Michael Phillips had long ago given up trying to clear his name. At 57, he was a registered sex offender, living in a nursing home, wheelchair-bound from severe sickle cell anemia.
Then in May, two police officers delivered news that Phillips says only God could have ordained: Dallas County, Texas, prosecutors had proved through DNA testing that he had spent 12 years in prison for a rape he hadn't committed.
Hundreds of people have been exonerated through DNA testing. But on Friday, Phillips will become the first exonerated by DNA through systematic testing by a prosecutor's office even though he hadn't requested the testing, according to the National Registry of Exonerations, a project of the University of Michigan Law School and the Center on Wrongful Convictions at Northwestern University School of Law.
"I'm in awe," Phillips of Dallas told USA TODAY. "At first, I thought I was like, kind of in another time zone or a twilight zone."
As the news sank in, he says, the Holy Spirit confirmed to him that it was all part of his life's plan.
The exoneration comes thanks to the Dallas County District Attorney's Conviction Integrity Unit, which is testing DNA evidence on decades-old cases even when convicted defendants aren't proclaiming their innocence.
The project examines rape cases when sperm or seminal fluid was found and the DNA samples are from one assailant.
In 2007, Dallas County District Attorney Craig Watkins created the nation's first conviction integrity unit, which investigates claims of wrongful conviction and has exonerated 33 people.
That caught the attention of Samuel Gross, editor of the National Registry of Exonerations. In 2007, he urged Watkins' office to look at rape cases, because the evidence usually includes DNA testing, even if the convict did not claim innocence. The office began that work in 2009.
The project has completed testing in seven cases from 1990, shortly before DNA testing became routine.
Only Phillips has been exonerated.
"This case means not just Dallas County but other DAs (need) to proactively look at issues that they may have in their files," Watkins says. "There may be an innocent person that is languishing in prison for something they didn't do. Don't wait for somebody to knock on your door to tell you ... 'I didn't do the crime.' "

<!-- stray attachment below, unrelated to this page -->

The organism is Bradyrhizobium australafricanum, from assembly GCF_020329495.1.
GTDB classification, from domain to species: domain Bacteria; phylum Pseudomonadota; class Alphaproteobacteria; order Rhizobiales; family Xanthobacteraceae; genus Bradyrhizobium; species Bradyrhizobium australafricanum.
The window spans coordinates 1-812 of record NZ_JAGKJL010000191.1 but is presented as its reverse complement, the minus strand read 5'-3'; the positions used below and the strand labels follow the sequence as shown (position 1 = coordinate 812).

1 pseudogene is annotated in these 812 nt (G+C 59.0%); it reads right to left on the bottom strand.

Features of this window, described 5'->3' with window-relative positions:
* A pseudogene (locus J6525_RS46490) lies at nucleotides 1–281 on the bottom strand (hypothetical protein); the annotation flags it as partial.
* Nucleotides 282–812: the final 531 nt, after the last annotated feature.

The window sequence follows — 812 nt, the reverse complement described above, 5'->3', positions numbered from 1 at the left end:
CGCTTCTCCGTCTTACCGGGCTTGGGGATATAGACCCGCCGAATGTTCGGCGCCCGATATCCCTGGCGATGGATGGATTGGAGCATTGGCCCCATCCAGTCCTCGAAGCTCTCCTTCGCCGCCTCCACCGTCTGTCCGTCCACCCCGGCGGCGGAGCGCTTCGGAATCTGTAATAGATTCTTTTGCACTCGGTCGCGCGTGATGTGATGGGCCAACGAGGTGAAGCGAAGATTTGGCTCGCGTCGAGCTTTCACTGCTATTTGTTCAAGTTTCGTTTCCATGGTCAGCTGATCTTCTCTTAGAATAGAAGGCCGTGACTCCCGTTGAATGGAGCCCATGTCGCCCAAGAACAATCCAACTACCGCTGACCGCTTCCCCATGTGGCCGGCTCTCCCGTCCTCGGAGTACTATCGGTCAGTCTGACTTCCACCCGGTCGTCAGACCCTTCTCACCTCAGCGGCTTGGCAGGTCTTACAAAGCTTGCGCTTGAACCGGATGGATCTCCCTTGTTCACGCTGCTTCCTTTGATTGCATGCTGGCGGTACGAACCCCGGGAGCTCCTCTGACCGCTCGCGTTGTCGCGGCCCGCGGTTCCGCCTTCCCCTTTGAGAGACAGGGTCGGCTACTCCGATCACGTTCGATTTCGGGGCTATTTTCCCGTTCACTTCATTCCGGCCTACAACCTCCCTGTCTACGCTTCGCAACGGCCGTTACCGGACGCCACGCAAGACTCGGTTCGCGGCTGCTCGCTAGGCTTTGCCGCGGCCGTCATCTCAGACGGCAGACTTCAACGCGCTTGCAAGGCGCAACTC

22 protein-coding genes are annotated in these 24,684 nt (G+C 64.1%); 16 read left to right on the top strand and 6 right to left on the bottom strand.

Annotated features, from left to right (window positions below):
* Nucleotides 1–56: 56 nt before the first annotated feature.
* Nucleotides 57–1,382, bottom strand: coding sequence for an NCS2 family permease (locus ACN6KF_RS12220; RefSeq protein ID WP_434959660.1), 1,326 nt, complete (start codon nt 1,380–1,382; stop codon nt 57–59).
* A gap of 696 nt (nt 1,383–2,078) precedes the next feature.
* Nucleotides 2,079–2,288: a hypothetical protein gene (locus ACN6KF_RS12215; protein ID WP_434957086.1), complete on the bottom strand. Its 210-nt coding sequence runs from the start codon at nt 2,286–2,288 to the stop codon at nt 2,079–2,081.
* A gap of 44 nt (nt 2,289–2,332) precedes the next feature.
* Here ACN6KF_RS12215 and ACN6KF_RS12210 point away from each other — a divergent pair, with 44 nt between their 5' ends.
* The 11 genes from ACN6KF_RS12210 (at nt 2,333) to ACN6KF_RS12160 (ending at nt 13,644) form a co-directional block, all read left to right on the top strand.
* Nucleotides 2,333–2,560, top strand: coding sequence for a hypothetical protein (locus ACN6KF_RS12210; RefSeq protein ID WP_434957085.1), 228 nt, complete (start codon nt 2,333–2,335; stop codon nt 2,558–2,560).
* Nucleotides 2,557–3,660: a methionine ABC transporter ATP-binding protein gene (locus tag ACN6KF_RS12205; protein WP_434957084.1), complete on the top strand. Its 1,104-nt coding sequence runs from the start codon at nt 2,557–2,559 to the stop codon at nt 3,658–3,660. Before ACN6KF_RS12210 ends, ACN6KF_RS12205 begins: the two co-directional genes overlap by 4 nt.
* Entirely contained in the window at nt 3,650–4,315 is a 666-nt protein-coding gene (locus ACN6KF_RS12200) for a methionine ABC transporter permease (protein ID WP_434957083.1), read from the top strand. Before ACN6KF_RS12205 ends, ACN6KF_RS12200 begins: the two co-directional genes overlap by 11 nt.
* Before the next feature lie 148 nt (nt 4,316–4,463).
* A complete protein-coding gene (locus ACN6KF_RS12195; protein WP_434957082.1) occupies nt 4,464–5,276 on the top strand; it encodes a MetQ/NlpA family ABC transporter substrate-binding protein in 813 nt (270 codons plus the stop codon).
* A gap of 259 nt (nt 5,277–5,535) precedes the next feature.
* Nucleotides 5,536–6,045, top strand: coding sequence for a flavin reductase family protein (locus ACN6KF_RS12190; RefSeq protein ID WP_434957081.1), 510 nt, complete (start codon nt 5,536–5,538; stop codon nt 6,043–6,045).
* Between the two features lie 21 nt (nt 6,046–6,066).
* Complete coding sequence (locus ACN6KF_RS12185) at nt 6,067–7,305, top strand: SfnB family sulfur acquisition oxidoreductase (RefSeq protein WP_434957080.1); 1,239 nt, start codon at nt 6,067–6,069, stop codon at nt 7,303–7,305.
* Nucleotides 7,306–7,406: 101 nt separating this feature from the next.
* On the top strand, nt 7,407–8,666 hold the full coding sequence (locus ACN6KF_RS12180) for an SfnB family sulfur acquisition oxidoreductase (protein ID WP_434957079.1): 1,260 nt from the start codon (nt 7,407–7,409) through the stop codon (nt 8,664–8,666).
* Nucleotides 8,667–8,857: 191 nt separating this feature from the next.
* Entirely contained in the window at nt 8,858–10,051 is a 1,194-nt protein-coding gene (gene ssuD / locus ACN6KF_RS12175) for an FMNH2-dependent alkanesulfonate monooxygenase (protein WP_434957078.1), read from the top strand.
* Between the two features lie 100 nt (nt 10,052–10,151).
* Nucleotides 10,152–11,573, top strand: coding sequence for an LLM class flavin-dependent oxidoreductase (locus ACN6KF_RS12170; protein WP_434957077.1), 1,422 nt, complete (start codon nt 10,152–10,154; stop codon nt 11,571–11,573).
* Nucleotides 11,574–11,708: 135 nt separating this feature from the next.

Phillips' ordeal began in 1990, when a 16-year-old girl was raped at a motel where he worked and lived. The victim, who was white, says she was attacked in her room by a black man wearing a white ski mask. A police report says the woman pulled up her attacker's mask and "immediately recognized suspect Phillips as a man she had previously seen at the same location." The woman told officers she fought and bit her attacker.
Phillips says he was home sleeping when the crime happened.
Days later, he was awakened at 7 a.m. by eight police officers with guns drawn.
"I was sleeping, and they snatched me out of bed and told me I was being arrested for rape," he says. "I couldn't believe it was happening."
Phillips denied raping the woman, but she identified him in a photo lineup.
Once Watkins' office began its project, semen from the 1990 rape kit was put into the FBI's Combined DNA Index System and identified another man, Lee Marvin Banks, as a the real rapist, Watkins said. Banks lived at the same motel where the rape took place but cannot be prosecuted because the statute of limitations has run out. His criminal record will note that he was a match in the rape, Watkins said.
Phillips feared a jury would take the word of a white woman over a black man. Gross says it's not unusual for a victim of one race to identify the wrong person if the perpetrator was another race.
Phillips says his public defender told him he could be sentenced to as much as 99 years in prison because he had already done time for aggravated burglary.
"In 1990, it felt like slavery was still going strong for me," he says. "The deck was stacked against me from Jump Street — like 100-to-1."
Watkins echoes Phillips. "The bigger picture is black men have been marginalized for years, and I'm tired of that. I take that very personal," he says. "We can offer things to the world, and yet we have people in power that want to keep us in positions that don't allow us to present those talents."
In a plea bargain, Phillips pleaded guilty and was sentenced to 12 years in prison. His lawyer said he'd be out in about four, but he was denied parole and served the full term.
Of the 1,404 U.S. exonerations since 1989, more than 10% involved people who pleaded guilty, according to the registry.
Phillips' father died while he was in prison. He went for one month confined to his cell 24 hours a day. He was hospitalized nine times because of sickle cell anemia.
Released in 2002, Phillips was quickly rearrested and did an extra six months in prison for failing to register as a sex offender.
Back then, he filed a court challenge to his conviction but it failed.
Eventually, he went to live with his brother and gave up claiming he was innocent.
"As far as my case was concerned, I just said it was over with," Phillips says. "All I had to do was finish my time and then go about my business."
It's very rare for someone to be exonerated without seeking it, Gross says.
"We should learn that there are people who have been convicted of serious crimes who are not actively seeking exoneration but who are innocent nonetheless," he says. "We don't know how many, but there may be many more than we suspect. And if we try, we can find some of them."
Under Texas law, Phillips will be compensated $80,000 for each of his 12 years in prison plus $80,000 a year for the rest of his life, Watkins' office says.
"It feels good now that I know that my father God was behind everything," Phillips says. "Everything he does puts me in awe. It just makes my faith stronger and stronger every day."